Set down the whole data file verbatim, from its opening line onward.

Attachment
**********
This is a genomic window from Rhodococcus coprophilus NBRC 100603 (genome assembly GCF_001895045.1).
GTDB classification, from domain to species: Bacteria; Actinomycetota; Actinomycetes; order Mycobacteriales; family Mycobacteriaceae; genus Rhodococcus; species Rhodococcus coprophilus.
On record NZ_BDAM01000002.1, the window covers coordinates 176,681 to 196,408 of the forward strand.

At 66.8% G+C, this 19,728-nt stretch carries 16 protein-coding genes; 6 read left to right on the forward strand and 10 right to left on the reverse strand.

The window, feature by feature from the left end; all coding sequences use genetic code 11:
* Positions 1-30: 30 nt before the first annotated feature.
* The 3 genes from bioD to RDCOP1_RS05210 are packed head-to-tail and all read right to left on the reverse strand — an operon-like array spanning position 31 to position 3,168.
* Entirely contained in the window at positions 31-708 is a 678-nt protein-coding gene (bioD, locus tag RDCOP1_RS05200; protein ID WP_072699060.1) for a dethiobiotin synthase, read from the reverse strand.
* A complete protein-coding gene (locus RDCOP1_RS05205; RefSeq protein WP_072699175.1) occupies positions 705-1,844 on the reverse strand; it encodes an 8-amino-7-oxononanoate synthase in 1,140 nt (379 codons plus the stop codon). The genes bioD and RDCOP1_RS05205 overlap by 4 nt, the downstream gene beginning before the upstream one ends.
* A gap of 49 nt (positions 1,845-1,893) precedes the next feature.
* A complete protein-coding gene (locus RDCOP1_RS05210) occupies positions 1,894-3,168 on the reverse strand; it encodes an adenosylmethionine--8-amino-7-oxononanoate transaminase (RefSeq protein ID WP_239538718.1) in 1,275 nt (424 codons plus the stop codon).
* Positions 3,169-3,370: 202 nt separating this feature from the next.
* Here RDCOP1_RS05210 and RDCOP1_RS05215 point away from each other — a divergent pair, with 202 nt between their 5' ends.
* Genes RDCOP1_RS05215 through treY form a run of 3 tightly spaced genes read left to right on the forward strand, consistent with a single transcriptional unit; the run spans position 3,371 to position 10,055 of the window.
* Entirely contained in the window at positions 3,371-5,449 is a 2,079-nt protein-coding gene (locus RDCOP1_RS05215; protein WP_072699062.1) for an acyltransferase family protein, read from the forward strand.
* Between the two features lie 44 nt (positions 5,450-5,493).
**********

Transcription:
This is a genomic window from Rhodococcus coprophilus NBRC 100603 (genome assembly GCF_001895045.1).
GTDB classification, from domain to species: Bacteria; Actinomycetota; Actinomycetes; order Mycobacteriales; family Mycobacteriaceae; genus Rhodococcus; species Rhodococcus coprophilus.
On record NZ_BDAM01000002.1, the window covers coordinates 176,681 to 196,408 of the forward strand.

At 66.8% G+C, this 19,728-nt stretch carries 16 protein-coding genes; 6 read left to right on the forward strand and 10 right to left on the reverse strand.

The window, feature by feature from the left end; all coding sequences use genetic code 11:
* Positions 1-30: 30 nt before the first annotated feature.
* The 3 genes from bioD to RDCOP1_RS05210 are packed head-to-tail and all read right to left on the reverse strand — an operon-like array spanning position 31 to position 3,168.
* Entirely contained in the window at positions 31-708 is a 678-nt protein-coding gene (bioD, locus tag RDCOP1_RS05200; protein ID WP_072699060.1) for a dethiobiotin synthase, read from the reverse strand.
* A complete protein-coding gene (locus RDCOP1_RS05205; RefSeq protein WP_072699175.1) occupies positions 705-1,844 on the reverse strand; it encodes an 8-amino-7-oxononanoate synthase in 1,140 nt (379 codons plus the stop codon). The genes bioD and RDCOP1_RS05205 overlap by 4 nt, the downstream gene beginning before the upstream one ends.
* A gap of 49 nt (positions 1,845-1,893) precedes the next feature.
* A complete protein-coding gene (locus RDCOP1_RS05210) occupies positions 1,894-3,168 on the reverse strand; it encodes an adenosylmethionine--8-amino-7-oxononanoate transaminase (RefSeq protein ID WP_239538718.1) in 1,275 nt (424 codons plus the stop codon).
* Positions 3,169-3,370: 202 nt separating this feature from the next.
* Here RDCOP1_RS05210 and RDCOP1_RS05215 point away from each other — a divergent pair, with 202 nt between their 5' ends.
* Genes RDCOP1_RS05215 through treY form a run of 3 tightly spaced genes read left to right on the forward strand, consistent with a single transcriptional unit; the run spans position 3,371 to position 10,055 of the window.
* Entirely contained in the window at positions 3,371-5,449 is a 2,079-nt protein-coding gene (locus RDCOP1_RS05215; protein WP_072699062.1) for an acyltransferase family protein, read from the forward strand.
* Between the two features lie 44 nt (positions 5,450-5,493).